Love is a novel about women who stew in long-undead hatreds, unforgotten recriminations, and a man dead but not relinquished. In one scene, L., the novel’s teeth-sucking Greek chorus, pinpoints their conundrum exactly: “The problem … is what to do about revenge—how to escape the sweetness of its rot. You can see why families make the best enemies. They have time and convenience to honey-butter the wickedness they prefer. Shortsighted, though. What good does it do to keep a favorite hate going when the very person you’ve poisoned your life with is the one (maybe the only one) able or willing to carry you to the bathroom when you can’t get there on your own?”
This monologue from Love is just one of a few moments when author Toni Morrison steps forward to frame the action. For the remaining pages, the reader is left adrift in a sea of ghosts, chasing the vapor trail of truth about a charming and rich hotel-owner named Bill Cosey, who turned the shambling hotel into a place where blacks could dress well and dance, musicians could enter through the front door, and gambling could take place without the threat of violence. Before its demise, the place was famous.
Although the novel begins in 1975, most of its action takes place in the decades prior, when blacks in the South were struggling for civil rights and then rioting for them and then uneasy with how to exercise them. The women in Cosey’s life all represent different positions on that timeline. There’s May, Cosey’s daughter, who toiled to make his hotel a place so beautiful and solid that institutionalized white hatred would be invisible. Christine, Cosey’s granddaughter, grew up in the auspices of this hard-won largesse but somehow wound up poor and destitute, rich in rights but deprived of them all. Heed is Cosey’s second wife, taken at age 11, whose life goal is to make Christine know her place.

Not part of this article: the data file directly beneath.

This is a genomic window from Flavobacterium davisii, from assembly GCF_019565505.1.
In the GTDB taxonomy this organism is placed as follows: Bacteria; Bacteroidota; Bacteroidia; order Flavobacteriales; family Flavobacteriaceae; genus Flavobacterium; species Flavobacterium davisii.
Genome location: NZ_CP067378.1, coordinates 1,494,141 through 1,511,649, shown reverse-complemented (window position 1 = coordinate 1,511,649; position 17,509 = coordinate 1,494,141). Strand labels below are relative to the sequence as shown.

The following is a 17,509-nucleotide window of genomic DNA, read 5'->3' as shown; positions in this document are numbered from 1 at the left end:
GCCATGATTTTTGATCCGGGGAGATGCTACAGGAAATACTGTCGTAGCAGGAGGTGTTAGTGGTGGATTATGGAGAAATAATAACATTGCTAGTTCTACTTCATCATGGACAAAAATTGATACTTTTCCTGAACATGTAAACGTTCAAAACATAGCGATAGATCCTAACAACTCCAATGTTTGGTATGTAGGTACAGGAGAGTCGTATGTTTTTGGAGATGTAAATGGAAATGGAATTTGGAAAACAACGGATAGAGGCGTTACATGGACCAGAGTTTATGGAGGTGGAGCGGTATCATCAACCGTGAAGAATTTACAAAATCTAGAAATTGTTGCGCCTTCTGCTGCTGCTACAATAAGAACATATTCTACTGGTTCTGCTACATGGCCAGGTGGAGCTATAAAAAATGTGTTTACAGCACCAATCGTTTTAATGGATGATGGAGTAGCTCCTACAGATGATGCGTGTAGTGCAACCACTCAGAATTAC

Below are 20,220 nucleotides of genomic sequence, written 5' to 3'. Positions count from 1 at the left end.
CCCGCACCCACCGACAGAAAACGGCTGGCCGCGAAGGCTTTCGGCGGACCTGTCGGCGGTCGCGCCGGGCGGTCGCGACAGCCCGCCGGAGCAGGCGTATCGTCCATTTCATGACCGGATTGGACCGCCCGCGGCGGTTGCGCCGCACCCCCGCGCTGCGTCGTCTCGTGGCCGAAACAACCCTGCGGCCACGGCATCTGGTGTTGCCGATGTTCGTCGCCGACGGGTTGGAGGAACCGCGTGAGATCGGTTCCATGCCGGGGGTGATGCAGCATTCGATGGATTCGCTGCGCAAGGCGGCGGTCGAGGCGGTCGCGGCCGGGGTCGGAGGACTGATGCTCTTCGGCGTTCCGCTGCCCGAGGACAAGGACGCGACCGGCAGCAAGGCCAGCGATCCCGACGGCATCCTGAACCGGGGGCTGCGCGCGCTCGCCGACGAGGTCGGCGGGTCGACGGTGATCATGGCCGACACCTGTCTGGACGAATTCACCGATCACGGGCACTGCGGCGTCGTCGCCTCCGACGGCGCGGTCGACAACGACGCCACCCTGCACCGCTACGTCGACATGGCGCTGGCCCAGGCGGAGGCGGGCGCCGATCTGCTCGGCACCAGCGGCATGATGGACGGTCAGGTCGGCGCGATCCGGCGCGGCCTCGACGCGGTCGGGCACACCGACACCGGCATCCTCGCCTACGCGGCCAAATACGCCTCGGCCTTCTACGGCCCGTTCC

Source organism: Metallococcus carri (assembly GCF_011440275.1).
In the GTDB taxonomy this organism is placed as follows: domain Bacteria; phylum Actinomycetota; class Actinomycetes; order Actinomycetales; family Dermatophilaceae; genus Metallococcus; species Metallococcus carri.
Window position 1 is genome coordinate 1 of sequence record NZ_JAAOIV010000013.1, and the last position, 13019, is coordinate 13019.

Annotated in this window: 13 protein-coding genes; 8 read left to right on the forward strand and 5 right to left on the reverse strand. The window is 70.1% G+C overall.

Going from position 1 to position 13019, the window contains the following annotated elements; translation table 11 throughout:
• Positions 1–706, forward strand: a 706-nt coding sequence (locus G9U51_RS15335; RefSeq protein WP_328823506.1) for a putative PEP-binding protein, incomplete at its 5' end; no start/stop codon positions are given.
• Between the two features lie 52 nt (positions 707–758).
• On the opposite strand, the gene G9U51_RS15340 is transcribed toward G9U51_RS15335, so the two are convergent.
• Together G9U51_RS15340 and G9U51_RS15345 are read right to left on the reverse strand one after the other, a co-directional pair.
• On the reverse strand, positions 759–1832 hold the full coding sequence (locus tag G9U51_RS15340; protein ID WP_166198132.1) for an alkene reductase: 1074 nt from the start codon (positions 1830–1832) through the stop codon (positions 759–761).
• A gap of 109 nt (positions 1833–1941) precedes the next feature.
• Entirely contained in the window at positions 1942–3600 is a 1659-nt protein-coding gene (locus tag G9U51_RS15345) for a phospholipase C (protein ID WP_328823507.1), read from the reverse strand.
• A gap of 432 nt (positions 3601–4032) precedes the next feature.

Overlooking the action is L., the heart and soul of this novel if there is one. At the beginning or end of each chapter, she riffs on the loose morals of the younger women and the concrete-hearted stubbornness of the older ones. This is an awfully high road to take in romance, but it’s understandable given the firefights we witness in Love. It would take several thousand words to untangle the plotlines of who hates whom and why—not to mention ruin the mystery of watching Morrison ravel and then unravel them—but suffice it to say these grudges are serious. There are arson attempts and scratching brawls, knives displayed and testaments betrayed.
As Morrison rotates from one character to another, depicting them in the present and then in the past through the eyes of their enemies, the meaning of “love” deepens, darkens. Love of family in this book often counters love of a man; love of a man often turns familial love to hatred. This is not life but war. As a result, the language is appropriately lyrical, almost baroque. Water in all its various forms—ice, vapor, rain and snow—appears and reappears in this book like a talisman. All of this hatred will be washed away someday, but not yet. The moon, a tide-governing and mind-troubling force, appears throughout, too, speaking to characters with spooky intimacy.
This sense of singularity is what causes all the problems in Love. Each woman felt as though Cosey were hers, when in reality, he belonged only to himself. That doesn’t stop this cast from fighting for the tiniest foothold, nor us from caring. Amazingly, gracefully, Love entices us inexorably to wade into its blue-deep waters; like the moon with the ocean waves, it tells us when we can wash back ashore.